Are unions good for business?


Fact Box

  • The term “strike,” which is a “collective refusal by employees to work under the conditions required by employers,” has roots dating back to the 18th century when English sailors who were unhappy about a wage cut “expressed their anger by taking down, or striking, the sails on ships in the port of London.” 
  • The countries with the highest trade union membership are Iceland, Sweden, and Belgium.
  • One of the largest unions in America is the National Education Association of the United States (NEA), which represents public school employees and has over 3 million members.
  • A 2020 Gallup Poll revealed that 65% of Americans approve of labor unions.

Amna (Yes)

Unions are a saving grace for businesses in many ways. Trade and labor unions are beneficial to companies from an employee and external stakeholders' and investors' perspective. A labor union's most prominent duty is the financial protection of workers under all circumstances, including changes in operations or fiscal downfall. But unions don't merely work to secure the worker's interests; they also support businesses facing bankruptcy. For instance, a financially struggling pipe manufacturer in Wisconsin was bought by its unionized workforce and is now a thriving business.

Unions are suitable for both the national and local economy as they foster a competitive environment for businesses in terms of employees with the highest productivity and best skills. This competition leads to innovation and an improvement in the quality of jobs offered. Employees are also more motivated when given better incentives. Henry Ford found in 1914 that paying employees double the auto industry's prevailing wage reduced turnover, allowing him to increase profits significantly. 

Additionally, unions also promote a healthy, effective workplace with better communication. All problems get discussed and solved via collective bargaining before they can cause any fiscal damage to the organization. Thus, businesses don't have to recruit and train new workers, which is an expensive process. Workers under the protection of unions are also less likely to quit, which decreases the rate of staff turnover.  

Unions also protect workers and businesses from discriminatory practices regarding hiring, firings, and promotions, making companies legally secure and less liable to any expensive lawsuits. 

Bill (No)

Unions are bad for business for several reasons, perhaps most importantly because they make companies less competitive. By using their power to strike, unions can effectively shut down a business if an agreement with management over contract negotiations can't be reached. And contract details often include regularly scheduled pay raises regardless of whether the business is thriving or not. By mandating higher wages despite the current business climate, unions force a company to spend capital that may be needed in other areas like research and development, facilities maintenance, or marketing in order to remain competitive in the marketplace.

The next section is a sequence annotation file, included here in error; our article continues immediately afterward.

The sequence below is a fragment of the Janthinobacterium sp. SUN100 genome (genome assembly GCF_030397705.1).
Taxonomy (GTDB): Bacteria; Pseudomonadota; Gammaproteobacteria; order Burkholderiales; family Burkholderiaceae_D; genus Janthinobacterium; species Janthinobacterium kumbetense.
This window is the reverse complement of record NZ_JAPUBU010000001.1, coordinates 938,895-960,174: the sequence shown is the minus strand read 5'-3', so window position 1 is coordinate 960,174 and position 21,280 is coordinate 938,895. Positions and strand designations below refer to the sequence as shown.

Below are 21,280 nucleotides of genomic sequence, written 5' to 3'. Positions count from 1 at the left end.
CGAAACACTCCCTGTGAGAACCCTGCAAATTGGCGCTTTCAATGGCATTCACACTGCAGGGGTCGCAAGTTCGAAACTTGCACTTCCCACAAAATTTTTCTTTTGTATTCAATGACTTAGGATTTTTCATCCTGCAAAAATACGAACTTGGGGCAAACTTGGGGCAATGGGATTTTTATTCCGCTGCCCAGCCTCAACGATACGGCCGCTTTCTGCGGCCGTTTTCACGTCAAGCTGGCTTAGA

In addition to negotiating higher wages and benefits, unions often seek to protect workers from layoffs by requiring companies to maintain minimum staffing levels and enforcing a seniority-based advancement policy. This makes it difficult for companies to adjust to changes in the economic environment by reducing their flexibility to replace workers with obsolete or declining skill sets. Moreover, companies are less able to reward and retain top performers at the expense of low-performing and complacent workers with more time on the job. This short-sighted principle can lead to lower productivity and higher turnover, as top performers may decide to join a competitor's company that offers a pay structure based on merit, including performance-based bonuses, etc. This, of course, leaves union shop companies with an overpaid, lower-skilled, and less productive workforce.

Unions have largely outlived their usefulness in the 21st-century economy, with only 6.3% of the private sector workforce belonging to them, representing a steady decline from 1955 when one in three workers did. Business will not mourn the passing of unions. 

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